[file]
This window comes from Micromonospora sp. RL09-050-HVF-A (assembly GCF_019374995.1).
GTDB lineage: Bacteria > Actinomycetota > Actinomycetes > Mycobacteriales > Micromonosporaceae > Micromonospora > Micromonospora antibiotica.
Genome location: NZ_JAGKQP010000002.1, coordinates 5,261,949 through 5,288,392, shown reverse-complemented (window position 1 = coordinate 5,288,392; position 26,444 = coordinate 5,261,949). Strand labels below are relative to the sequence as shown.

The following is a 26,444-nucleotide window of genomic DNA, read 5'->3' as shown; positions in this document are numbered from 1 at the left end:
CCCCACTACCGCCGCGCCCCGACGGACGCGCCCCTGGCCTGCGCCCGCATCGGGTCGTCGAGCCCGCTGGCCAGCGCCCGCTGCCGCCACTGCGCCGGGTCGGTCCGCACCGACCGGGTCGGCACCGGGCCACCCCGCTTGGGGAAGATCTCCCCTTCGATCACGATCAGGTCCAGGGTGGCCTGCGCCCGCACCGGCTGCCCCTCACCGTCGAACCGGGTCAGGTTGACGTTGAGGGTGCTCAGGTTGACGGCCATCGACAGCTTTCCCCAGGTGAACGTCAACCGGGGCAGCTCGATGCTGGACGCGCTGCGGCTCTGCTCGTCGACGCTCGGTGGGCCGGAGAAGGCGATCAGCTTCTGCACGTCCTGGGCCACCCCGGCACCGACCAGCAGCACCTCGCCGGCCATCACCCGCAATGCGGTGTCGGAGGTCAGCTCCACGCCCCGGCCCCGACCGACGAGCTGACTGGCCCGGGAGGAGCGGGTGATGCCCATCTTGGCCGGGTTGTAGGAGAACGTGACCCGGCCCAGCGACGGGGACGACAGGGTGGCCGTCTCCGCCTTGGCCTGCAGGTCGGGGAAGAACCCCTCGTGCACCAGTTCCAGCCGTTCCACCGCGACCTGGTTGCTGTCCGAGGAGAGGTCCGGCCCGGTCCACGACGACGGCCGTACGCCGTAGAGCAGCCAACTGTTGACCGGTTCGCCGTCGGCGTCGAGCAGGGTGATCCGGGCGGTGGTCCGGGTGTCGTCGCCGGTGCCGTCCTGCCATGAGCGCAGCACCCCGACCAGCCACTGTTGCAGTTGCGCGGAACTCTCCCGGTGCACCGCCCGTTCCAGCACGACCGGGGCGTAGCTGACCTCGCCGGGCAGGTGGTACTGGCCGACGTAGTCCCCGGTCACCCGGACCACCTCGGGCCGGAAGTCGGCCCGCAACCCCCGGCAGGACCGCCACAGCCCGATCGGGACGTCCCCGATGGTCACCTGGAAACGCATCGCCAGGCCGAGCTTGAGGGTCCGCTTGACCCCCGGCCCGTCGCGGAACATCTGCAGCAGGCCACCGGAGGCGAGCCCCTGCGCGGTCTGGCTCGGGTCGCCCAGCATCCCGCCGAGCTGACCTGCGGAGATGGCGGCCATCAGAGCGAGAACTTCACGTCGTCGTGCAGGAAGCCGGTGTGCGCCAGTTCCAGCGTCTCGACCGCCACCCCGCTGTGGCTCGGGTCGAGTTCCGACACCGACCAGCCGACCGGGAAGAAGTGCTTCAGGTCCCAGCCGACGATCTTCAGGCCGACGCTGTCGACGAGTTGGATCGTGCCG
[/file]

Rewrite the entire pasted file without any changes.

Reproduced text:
This window comes from Micromonospora sp. RL09-050-HVF-A (assembly GCF_019374995.1).
GTDB lineage: Bacteria > Actinomycetota > Actinomycetes > Mycobacteriales > Micromonosporaceae > Micromonospora > Micromonospora antibiotica.
Genome location: NZ_JAGKQP010000002.1, coordinates 5,261,949 through 5,288,392, shown reverse-complemented (window position 1 = coordinate 5,288,392; position 26,444 = coordinate 5,261,949). Strand labels below are relative to the sequence as shown.

The following is a 26,444-nucleotide window of genomic DNA, read 5'->3' as shown; positions in this document are numbered from 1 at the left end:
CCCCACTACCGCCGCGCCCCGACGGACGCGCCCCTGGCCTGCGCCCGCATCGGGTCGTCGAGCCCGCTGGCCAGCGCCCGCTGCCGCCACTGCGCCGGGTCGGTCCGCACCGACCGGGTCGGCACCGGGCCACCCCGCTTGGGGAAGATCTCCCCTTCGATCACGATCAGGTCCAGGGTGGCCTGCGCCCGCACCGGCTGCCCCTCACCGTCGAACCGGGTCAGGTTGACGTTGAGGGTGCTCAGGTTGACGGCCATCGACAGCTTTCCCCAGGTGAACGTCAACCGGGGCAGCTCGATGCTGGACGCGCTGCGGCTCTGCTCGTCGACGCTCGGTGGGCCGGAGAAGGCGATCAGCTTCTGCACGTCCTGGGCCACCCCGGCACCGACCAGCAGCACCTCGCCGGCCATCACCCGCAATGCGGTGTCGGAGGTCAGCTCCACGCCCCGGCCCCGACCGACGAGCTGACTGGCCCGGGAGGAGCGGGTGATGCCCATCTTGGCCGGGTTGTAGGAGAACGTGACCCGGCCCAGCGACGGGGACGACAGGGTGGCCGTCTCCGCCTTGGCCTGCAGGTCGGGGAAGAACCCCTCGTGCACCAGTTCCAGCCGTTCCACCGCGACCTGGTTGCTGTCCGAGGAGAGGTCCGGCCCGGTCCACGACGACGGCCGTACGCCGTAGAGCAGCCAACTGTTGACCGGTTCGCCGTCGGCGTCGAGCAGGGTGATCCGGGCGGTGGTCCGGGTGTCGTCGCCGGTGCCGTCCTGCCATGAGCGCAGCACCCCGACCAGCCACTGTTGCAGTTGCGCGGAACTCTCCCGGTGCACCGCCCGTTCCAGCACGACCGGGGCGTAGCTGACCTCGCCGGGCAGGTGGTACTGGCCGACGTAGTCCCCGGTCACCCGGACCACCTCGGGCCGGAAGTCGGCCCGCAACCCCCGGCAGGACCGCCACAGCCCGATCGGGACGTCCCCGATGGTCACCTGGAAACGCATCGCCAGGCCGAGCTTGAGGGTCCGCTTGACCCCCGGCCCGTCGCGGAACATCTGCAGCAGGCCACCGGAGGCGAGCCCCTGCGCGGTCTGGCTCGGGTCGCCCAGCATCCCGCCGAGCTGACCTGCGGAGATGGCGGCCATCAGAGCGAGAACTTCACGTCGTCGTGCAGGAAGCCGGTGTGCGCCAGTTCCAGCGTCTCGACCGCCACCCCGCTGTGGCTCGGGTCGAGTTCCGACACCGACCAGCCGACCGGGAAGAAGTGCTTCAGGTCCCAGCCGACGATCTTCAGGCCGACGCTGTCGACGAGTTGGATCGTGCCG